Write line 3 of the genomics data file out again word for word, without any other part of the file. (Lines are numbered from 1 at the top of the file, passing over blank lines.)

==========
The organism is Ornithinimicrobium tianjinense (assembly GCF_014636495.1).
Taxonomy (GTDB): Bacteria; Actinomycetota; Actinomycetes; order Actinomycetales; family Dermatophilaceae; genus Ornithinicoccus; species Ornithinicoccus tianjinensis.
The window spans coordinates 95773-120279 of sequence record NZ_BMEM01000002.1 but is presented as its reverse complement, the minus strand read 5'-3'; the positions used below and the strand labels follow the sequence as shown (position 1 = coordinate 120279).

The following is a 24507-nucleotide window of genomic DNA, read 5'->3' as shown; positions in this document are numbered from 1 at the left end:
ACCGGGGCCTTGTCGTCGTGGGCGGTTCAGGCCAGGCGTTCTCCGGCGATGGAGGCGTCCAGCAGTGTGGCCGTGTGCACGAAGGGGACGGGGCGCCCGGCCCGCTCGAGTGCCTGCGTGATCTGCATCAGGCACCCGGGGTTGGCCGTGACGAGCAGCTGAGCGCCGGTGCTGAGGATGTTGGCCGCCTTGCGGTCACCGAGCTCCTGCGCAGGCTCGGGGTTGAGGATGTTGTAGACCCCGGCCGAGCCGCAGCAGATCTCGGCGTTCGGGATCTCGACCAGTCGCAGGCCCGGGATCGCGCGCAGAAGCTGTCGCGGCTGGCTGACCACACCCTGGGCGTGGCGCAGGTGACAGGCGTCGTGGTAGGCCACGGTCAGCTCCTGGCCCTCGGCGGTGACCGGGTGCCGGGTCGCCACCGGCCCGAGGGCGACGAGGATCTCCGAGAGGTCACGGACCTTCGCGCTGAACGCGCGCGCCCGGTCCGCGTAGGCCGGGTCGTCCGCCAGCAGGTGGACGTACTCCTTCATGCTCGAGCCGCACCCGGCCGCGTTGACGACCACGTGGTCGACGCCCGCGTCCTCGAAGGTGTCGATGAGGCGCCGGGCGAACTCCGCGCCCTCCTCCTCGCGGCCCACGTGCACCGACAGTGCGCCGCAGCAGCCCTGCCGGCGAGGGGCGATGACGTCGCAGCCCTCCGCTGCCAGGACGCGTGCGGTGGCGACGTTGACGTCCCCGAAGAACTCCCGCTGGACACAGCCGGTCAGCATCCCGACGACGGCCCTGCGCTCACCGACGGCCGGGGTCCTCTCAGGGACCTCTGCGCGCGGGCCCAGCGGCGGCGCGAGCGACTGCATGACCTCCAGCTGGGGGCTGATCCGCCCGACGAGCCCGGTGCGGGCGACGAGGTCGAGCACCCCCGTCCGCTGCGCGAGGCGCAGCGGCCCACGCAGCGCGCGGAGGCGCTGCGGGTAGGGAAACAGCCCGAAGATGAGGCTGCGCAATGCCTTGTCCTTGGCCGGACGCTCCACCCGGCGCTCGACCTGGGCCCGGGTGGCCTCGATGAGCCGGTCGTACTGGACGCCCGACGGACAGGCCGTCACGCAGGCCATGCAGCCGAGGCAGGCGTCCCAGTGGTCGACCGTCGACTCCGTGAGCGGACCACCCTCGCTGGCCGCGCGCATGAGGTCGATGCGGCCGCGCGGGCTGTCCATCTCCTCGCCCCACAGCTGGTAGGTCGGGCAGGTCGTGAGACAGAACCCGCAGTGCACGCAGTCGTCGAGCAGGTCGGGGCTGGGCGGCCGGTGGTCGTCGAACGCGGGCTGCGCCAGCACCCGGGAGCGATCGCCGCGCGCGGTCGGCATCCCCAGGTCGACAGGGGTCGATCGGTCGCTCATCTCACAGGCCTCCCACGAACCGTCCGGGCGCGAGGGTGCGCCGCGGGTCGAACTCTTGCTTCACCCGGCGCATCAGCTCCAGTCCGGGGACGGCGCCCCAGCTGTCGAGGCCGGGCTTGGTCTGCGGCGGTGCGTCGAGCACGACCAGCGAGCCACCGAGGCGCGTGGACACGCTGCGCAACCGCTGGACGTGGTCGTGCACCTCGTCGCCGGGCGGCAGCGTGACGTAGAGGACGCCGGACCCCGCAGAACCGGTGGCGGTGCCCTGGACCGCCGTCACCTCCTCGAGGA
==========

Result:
The window spans coordinates 95773-120279 of sequence record NZ_BMEM01000002.1 but is presented as its reverse complement, the minus strand read 5'-3'; the positions used below and the strand labels follow the sequence as shown (position 1 = coordinate 120279).